I see Insha ji as a ‘private poet’ like Jaun Elia (not comparing the poetry of the two). As with the Jaun, with the exception of a few pieces his most of the poetry was published after his death. If I remember correctly his first book was published when he was 58. Obviously he suffered from some complex or inhibition with regard to the publication of his poetry and therefore desisted from having it printed. The case of Insha is different when it comes to publication but if we group most of his poems under different headings we not only see the sadness in him but also some inhibition. One searches in vain for the more particular signs of romance and philosophy in the poetry of Ibn-e-Insha, they are not particularly found. Romance and poetic philosophy in the traditional sense at least, is not his special gift. Though his poetry is distinctive as regards its technique. His technique may be considered under different heads the use of words, metrical and rhyme patterns.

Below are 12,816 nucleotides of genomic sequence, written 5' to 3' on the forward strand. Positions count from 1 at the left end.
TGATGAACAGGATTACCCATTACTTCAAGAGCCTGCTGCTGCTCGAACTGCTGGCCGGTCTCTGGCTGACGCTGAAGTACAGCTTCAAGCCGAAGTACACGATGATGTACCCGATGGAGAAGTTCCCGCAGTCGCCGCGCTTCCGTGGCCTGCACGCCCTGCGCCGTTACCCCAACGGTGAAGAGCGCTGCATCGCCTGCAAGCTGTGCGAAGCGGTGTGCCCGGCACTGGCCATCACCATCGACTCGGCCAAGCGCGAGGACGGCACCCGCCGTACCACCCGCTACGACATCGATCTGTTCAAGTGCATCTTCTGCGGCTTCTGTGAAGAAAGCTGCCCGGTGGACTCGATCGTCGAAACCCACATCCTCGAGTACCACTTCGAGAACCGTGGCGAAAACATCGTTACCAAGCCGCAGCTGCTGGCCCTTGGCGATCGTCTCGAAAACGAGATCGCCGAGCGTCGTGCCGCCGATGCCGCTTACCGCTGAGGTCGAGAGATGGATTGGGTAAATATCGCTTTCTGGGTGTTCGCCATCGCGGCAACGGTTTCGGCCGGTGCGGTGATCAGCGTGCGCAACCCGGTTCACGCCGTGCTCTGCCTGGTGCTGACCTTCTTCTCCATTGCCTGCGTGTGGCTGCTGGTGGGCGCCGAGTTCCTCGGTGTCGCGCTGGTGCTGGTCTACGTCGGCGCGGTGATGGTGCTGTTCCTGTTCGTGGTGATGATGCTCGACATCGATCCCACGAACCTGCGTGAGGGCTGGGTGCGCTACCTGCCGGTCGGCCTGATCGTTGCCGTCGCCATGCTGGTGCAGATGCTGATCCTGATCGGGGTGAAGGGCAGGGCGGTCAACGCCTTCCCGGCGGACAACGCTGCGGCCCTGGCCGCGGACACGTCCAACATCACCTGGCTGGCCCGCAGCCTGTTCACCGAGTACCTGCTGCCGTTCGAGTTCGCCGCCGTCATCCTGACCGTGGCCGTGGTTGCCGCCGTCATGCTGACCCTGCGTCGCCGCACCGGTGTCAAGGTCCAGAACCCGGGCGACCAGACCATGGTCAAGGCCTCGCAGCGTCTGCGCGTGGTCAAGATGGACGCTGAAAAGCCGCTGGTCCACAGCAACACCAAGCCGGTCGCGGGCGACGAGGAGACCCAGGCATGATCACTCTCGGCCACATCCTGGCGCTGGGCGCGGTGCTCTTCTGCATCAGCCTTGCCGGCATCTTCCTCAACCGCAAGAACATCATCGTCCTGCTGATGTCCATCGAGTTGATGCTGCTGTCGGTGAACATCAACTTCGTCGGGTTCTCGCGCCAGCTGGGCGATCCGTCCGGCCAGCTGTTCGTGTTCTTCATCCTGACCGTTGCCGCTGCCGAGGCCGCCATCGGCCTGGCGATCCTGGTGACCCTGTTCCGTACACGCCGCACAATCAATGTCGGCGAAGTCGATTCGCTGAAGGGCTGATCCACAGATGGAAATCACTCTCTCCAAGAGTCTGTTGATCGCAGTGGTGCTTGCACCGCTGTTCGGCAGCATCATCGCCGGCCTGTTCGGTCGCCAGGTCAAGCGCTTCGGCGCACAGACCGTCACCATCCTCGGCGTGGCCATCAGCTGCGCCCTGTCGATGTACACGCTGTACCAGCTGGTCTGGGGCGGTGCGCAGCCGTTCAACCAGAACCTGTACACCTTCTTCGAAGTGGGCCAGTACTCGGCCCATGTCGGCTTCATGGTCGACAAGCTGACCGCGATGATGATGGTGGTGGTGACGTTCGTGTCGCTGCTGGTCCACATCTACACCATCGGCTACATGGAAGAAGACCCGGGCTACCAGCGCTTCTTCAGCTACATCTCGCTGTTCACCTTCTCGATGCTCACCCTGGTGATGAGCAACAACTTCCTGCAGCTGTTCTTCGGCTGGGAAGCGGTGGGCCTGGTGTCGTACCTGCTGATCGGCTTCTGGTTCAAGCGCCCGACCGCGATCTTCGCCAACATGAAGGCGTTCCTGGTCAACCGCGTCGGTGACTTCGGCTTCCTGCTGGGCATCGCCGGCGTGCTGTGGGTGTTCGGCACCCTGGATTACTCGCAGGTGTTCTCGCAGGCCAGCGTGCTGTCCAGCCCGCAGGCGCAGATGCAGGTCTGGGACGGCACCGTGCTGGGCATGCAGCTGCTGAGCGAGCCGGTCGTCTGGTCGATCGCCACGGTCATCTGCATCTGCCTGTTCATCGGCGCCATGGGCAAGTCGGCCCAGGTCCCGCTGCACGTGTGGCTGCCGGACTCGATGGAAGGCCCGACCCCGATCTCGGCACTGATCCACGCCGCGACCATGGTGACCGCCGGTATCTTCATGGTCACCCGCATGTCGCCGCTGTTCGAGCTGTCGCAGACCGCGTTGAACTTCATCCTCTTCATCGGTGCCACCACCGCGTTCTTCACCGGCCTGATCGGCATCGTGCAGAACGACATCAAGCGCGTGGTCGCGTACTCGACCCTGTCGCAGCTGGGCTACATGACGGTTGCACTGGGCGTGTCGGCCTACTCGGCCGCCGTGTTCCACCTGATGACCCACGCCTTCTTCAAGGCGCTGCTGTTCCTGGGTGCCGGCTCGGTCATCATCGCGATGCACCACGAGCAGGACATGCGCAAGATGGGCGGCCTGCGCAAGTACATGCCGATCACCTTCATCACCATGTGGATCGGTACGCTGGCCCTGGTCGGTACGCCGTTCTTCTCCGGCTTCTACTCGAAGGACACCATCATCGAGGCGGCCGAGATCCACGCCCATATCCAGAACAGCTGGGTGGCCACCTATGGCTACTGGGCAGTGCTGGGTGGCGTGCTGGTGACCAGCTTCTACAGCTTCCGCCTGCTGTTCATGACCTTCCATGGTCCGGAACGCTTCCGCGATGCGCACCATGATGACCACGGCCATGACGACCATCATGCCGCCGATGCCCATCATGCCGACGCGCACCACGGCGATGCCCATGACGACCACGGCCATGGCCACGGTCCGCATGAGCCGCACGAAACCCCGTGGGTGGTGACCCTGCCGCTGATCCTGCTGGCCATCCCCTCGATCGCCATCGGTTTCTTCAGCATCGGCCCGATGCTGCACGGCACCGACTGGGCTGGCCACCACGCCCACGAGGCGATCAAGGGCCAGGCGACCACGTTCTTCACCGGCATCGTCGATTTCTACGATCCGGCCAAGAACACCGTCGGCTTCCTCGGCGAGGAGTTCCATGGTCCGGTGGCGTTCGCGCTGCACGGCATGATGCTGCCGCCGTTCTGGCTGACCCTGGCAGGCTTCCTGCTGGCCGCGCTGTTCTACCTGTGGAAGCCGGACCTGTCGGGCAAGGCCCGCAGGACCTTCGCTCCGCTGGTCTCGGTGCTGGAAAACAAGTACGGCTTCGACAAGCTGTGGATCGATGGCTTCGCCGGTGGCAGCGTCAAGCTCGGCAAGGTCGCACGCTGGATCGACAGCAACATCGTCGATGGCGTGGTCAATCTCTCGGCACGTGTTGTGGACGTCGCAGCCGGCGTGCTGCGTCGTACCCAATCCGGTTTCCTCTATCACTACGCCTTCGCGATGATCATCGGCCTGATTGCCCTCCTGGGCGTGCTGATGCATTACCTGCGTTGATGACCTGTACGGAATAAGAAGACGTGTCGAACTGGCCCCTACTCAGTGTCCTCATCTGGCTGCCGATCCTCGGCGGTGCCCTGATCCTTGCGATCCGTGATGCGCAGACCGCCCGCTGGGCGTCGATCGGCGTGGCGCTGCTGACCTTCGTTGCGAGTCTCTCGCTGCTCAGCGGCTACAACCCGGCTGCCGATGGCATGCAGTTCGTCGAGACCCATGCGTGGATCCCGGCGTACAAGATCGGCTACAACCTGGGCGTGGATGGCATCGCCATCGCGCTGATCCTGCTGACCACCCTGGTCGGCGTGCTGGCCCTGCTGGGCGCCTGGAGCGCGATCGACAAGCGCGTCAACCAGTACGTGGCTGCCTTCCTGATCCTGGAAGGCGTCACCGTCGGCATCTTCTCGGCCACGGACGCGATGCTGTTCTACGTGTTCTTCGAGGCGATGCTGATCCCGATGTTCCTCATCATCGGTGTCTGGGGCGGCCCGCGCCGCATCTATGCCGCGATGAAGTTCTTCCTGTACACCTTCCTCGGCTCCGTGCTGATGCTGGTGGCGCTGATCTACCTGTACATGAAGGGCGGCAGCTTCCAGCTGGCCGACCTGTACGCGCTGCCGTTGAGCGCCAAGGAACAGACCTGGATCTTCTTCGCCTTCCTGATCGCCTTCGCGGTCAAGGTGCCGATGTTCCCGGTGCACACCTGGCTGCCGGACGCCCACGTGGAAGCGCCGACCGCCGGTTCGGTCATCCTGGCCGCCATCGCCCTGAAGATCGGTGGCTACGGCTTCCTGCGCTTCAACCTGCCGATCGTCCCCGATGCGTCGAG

To his prose I would say no other last century Urdu writer, neither Majeed Lahori nor Yousefi (etc.) ever equalled the writings of Insha. Patras Bukhari was of course a different ‘animal’.

    Note: The above post contains my personal opinion and is not backed by any research study. It is based on my limited knowledge and understanding of literature. Please feel free to correct me.

    Kind Regards,
    Faisal Hanif

    Guzergah-e-Khayal Urdu Forum
    http://guzergah-e-khayal.groups.live.com/

  4. asif khan says:
    May 6th, 2009 3:19 pm

    im really glad that still we have such people who knows about these great writers, i would like to share one thing with you , whenever i read khumare gandum i smile and laugh somtimes which seems like abnormal…. but what to do you cannot controle when you read IBN E INSHA
    thanks alot for giving us such valuable info about my favourite person

  5. annie says:
    February 17th, 2009 3:20 pm

    well done Asma….Insha jee is definitely a writer worth reading and worth loving be it his poetry,travelogues,columns.

    I am looking for an english translation of his last poem Ab umar ki naqdi khatam hui, can you help??

    many thanks
    annie

Comment Pages: [5] 4 3 2 1 » Show All